Surface water groundwater interaction
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Surface water / Groundwater Interaction. Conjunctive use and conjunctive management. . Key Issues for GW-SW Interaction. Physical / Chemical Interaction – water balance / quality implications System Dimensions: time / flow rate factors River basin / aquifer boundaries Allocation issues

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Surface water / Groundwater Interaction

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Surface water groundwater interaction

Surface water / Groundwater Interaction

Conjunctive use and conjunctive management.

Key issues for gw sw interaction

Key Issues for GW-SW Interaction

  • Physical / Chemical Interaction – water balance / quality implications

  • System Dimensions: time / flow rate factors

  • River basin / aquifer boundaries

  • Allocation issues

  • Institutional interactions

  • Legislation concordance

  • Practical management / monitoring issues

Physical chemical interaction

Physical / Chemical Interaction

  • All abstraction will have an impact on the total water balance and water quality.

  • Groundwater dependant ecosystems as discharge zones are often the first to register the impact of abstraction.

  • These impacts may be immediate and relatively simple in small local systems such as dambos or removed, long term and complex as in large regional systems such as rift valleys.

  • The processes and their duration / time scale need to be understood for effective management.

Surface water




Regional features

eg Rift Valley

Small local


eg Dambos



Groundwater impacts on surface water acid mine drainage

Groundwater impacts on surface water – acid mine drainage

Decant site – Witwatersrand Gold

20 – 120 ML / day

pH 2.1

Fe ~ 5% SO4 ~11%

Surface groundwater basins differ

Surface / Groundwater basins differ

  • River basin and the aquifer dimensions may not coincide, especially in sedimentary environments.

  • Significant volumes of inter-basin water transfer may occur.

  • Potential for river basin and aquifer management authority conflicts

  • Complex interactions take place and conjunctive management is needed.

Natural rainwater harvesting with groundwater storage

Natural Rainwater Harvesting with Groundwater Storage

River systems harvest

rainfall from the basin and channel this water down the river, where it is stored in alluvial aquifers as alluvial groundwater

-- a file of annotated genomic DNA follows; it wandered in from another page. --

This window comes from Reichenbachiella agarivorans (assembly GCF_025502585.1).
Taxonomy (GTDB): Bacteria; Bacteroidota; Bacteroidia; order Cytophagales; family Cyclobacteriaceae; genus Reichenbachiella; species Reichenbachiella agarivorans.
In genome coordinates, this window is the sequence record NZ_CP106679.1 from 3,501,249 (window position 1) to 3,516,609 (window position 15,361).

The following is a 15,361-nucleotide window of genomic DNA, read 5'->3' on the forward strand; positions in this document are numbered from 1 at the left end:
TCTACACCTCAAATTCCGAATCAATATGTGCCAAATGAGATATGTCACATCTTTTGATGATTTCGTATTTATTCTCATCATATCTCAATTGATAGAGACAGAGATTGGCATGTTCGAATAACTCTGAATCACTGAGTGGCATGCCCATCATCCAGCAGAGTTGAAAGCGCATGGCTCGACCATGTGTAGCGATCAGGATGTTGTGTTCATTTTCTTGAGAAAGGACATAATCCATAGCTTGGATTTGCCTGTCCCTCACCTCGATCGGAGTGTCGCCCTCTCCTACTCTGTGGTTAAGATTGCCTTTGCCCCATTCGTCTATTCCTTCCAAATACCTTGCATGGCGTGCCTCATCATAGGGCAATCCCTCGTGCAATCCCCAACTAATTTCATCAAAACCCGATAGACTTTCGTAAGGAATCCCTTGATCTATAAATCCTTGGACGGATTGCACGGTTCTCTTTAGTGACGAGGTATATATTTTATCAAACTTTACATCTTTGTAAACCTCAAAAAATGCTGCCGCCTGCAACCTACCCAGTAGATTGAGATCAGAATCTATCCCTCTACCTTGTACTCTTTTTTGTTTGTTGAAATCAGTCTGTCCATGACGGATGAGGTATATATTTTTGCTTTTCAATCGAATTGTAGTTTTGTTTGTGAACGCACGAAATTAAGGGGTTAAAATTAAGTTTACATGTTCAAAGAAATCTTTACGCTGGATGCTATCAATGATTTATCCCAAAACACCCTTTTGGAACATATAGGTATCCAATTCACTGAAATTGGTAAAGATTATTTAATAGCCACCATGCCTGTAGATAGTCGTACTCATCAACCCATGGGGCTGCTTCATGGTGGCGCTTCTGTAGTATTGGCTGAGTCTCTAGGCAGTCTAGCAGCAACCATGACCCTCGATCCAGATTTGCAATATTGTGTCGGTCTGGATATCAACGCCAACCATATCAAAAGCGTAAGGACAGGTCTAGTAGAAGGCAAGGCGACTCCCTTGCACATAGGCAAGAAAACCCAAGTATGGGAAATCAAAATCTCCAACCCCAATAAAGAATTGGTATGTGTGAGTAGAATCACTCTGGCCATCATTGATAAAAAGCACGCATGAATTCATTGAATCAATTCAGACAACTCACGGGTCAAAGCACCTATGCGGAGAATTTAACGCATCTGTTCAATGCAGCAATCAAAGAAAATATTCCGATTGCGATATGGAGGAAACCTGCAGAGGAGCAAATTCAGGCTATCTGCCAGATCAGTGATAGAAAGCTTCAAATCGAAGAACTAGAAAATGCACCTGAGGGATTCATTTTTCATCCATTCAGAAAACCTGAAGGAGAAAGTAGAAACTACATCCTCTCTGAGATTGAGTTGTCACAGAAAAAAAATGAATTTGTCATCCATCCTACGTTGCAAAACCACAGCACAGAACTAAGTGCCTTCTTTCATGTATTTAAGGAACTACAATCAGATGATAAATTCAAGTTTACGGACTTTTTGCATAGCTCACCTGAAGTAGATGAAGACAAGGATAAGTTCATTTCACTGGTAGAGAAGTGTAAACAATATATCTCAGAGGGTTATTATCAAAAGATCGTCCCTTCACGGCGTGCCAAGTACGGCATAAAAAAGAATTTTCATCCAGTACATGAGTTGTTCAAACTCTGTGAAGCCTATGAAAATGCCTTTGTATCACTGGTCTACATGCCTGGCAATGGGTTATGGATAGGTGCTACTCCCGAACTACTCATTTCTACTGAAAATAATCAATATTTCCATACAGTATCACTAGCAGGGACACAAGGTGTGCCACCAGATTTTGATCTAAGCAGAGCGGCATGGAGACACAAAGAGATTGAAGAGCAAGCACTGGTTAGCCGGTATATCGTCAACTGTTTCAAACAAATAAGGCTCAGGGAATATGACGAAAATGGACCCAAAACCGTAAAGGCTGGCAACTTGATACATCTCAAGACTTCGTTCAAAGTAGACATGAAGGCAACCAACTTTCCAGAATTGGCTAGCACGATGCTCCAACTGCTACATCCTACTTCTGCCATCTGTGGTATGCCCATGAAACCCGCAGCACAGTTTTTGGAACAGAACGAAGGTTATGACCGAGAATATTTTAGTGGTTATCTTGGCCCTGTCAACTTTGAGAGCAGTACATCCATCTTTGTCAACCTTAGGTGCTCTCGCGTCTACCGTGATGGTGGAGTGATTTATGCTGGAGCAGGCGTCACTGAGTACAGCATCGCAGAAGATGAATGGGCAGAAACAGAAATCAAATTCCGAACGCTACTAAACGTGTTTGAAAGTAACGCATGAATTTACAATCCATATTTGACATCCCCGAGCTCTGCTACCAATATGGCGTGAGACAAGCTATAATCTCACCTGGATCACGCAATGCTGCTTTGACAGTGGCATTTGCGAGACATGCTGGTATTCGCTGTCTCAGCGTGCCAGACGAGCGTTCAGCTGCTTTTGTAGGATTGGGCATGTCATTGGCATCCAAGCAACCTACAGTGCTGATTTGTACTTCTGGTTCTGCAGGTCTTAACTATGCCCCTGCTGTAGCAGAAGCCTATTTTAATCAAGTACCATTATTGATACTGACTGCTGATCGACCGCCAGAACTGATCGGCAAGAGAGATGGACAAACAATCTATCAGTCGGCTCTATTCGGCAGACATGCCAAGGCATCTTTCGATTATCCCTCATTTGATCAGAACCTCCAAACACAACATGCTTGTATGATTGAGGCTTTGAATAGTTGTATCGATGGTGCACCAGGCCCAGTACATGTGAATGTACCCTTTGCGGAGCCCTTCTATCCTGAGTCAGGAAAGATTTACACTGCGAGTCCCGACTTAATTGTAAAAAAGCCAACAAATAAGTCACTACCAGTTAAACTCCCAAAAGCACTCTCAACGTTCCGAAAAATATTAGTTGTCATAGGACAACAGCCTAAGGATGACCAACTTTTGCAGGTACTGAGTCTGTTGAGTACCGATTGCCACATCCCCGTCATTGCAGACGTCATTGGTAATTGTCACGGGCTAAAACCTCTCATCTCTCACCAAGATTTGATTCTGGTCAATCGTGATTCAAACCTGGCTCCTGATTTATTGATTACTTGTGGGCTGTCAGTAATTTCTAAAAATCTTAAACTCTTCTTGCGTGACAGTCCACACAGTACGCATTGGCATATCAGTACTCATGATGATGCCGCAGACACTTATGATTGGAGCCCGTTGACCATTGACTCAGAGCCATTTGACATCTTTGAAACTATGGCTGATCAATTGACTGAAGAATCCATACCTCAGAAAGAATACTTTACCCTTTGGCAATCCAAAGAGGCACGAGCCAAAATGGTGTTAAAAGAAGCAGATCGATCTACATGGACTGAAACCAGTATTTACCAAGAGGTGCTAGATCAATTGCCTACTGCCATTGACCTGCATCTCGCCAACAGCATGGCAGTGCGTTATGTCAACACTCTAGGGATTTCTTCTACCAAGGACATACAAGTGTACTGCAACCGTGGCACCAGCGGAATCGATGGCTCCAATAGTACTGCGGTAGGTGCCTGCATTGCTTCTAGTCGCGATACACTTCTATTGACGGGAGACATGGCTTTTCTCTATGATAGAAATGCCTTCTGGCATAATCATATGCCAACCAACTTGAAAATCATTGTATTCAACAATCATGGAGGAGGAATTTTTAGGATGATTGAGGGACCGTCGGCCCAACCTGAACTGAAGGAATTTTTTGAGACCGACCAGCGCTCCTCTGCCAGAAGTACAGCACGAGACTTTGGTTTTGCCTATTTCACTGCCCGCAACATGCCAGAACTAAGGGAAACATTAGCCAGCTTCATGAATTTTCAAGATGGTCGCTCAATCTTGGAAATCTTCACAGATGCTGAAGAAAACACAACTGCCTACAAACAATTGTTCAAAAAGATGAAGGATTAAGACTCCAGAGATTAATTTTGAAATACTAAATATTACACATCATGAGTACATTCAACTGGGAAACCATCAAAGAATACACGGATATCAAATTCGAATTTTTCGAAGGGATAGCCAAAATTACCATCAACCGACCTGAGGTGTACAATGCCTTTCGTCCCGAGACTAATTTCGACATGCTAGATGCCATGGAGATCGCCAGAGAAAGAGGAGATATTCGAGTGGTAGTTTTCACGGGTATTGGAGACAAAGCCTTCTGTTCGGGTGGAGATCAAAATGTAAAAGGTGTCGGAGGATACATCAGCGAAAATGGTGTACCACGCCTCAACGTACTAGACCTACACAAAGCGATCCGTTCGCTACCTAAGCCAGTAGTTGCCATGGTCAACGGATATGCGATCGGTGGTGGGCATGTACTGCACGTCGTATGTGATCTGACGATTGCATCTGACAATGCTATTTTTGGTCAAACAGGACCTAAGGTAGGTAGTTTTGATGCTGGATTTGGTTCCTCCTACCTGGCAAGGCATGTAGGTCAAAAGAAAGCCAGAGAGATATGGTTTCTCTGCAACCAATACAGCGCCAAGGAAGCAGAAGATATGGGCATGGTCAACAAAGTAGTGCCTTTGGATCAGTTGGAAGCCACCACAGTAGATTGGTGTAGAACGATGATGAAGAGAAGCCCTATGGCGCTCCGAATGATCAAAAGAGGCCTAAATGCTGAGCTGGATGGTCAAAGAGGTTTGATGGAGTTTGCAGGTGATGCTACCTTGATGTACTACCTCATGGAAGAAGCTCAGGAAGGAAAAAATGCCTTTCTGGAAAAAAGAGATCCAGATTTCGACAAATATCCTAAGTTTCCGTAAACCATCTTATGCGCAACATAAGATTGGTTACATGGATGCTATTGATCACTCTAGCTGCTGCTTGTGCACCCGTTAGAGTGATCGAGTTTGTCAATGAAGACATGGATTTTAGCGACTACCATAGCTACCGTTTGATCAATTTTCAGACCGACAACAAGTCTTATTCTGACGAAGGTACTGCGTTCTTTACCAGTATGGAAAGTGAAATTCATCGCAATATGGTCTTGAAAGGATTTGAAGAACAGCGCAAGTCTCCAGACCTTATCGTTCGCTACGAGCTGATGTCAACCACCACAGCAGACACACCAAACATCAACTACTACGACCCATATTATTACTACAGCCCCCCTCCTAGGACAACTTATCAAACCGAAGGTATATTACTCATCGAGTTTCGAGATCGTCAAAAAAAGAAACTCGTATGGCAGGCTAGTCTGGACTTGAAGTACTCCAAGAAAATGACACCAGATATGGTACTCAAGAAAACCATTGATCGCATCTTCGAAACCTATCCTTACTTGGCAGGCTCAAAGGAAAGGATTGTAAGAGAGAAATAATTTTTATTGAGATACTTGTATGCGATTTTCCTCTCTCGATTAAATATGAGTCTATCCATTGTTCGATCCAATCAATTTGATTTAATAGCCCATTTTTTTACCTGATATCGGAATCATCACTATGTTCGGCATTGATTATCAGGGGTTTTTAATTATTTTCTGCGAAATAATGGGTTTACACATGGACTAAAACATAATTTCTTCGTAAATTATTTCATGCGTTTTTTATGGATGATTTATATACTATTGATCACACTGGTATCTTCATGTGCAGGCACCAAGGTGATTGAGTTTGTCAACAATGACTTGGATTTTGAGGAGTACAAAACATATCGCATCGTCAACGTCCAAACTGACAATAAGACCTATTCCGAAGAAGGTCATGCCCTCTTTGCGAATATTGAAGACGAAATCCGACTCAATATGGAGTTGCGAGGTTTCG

Surface to groundwater recharge

Surface to Groundwater Recharge

No streams on Kalahari Sand

Dense drainage pattern on gneiss

Same rainfall – different runoff

Improved infiltration =>

High recharge rates =>

Perennial water supply =>

Greater prosperity

Water allocation issues

Water Allocation Issues

  • Effective water allocation requires not only a good working knowledge of the basin / aquifer water balances, but also good communication between the different managers.

  • Institutional and regulatory issues often impede effective scientific management of the water resource.

  • Surface water allocations tend to take precedence especially if the groundwater condition is not well known or understood.

Effective water allocation

Effective Water Allocation

Adequate knowledge of surface

and groundwater resources

needed for allocation decisions.

Communication and shared

knowledge are essential

for effective water allocation

Abstraction impacts

Abstraction Impacts

  • The impact of surface water abstractions on groundwater flows => reduced recharge => declining heads => reduced discharges to GDE’s; reduced aquifer yields; increased pumping heads; etc...

  • Impacts of groundwater abstractions on surface water flows => reduced baseflows and drying out of streams; delay in start of river flow during rainy season; amelioration of floods

Institutional interactions

Institutional Interactions

  • Many countries manage their water by means of River Basin Organizations (RBO’s). The role of groundwater in such organizations is often minimal.

  • Aquifer Management Organizations often operate as independent organizations without reference to surface flows.

  • Groundwater and Surface water are often managed by different departments (eg Geological Survey vs Dept Water)

  • The actual interactions between surface and groundwater are complex, and adequate data and advanced modelling are needed to understand these interactions.



  • Groundwater may not be mentioned at all in the water act.

  • Often regulation of groundwater is implied in the legislation rather than specified.

  • Separate acts, such as pollution control acts, are often used to protect groundwater; protection is frequently not included in the water act.

  • Interpretation and application of the legislation may require significant human resources and technical capacity to achieve compliance.

Management interventions sw gw

Management Interventions sw-gw

  • Where possible, the entire water cycle should be managed in an integrated way, with all inflows and outflows to / from the water balance accounted for.

  • Conjunctive use of surface water and groundwater allows managers to make use of the large volumes of surface water flows during the rainy season and the large stored groundwater volumes in the dry season.

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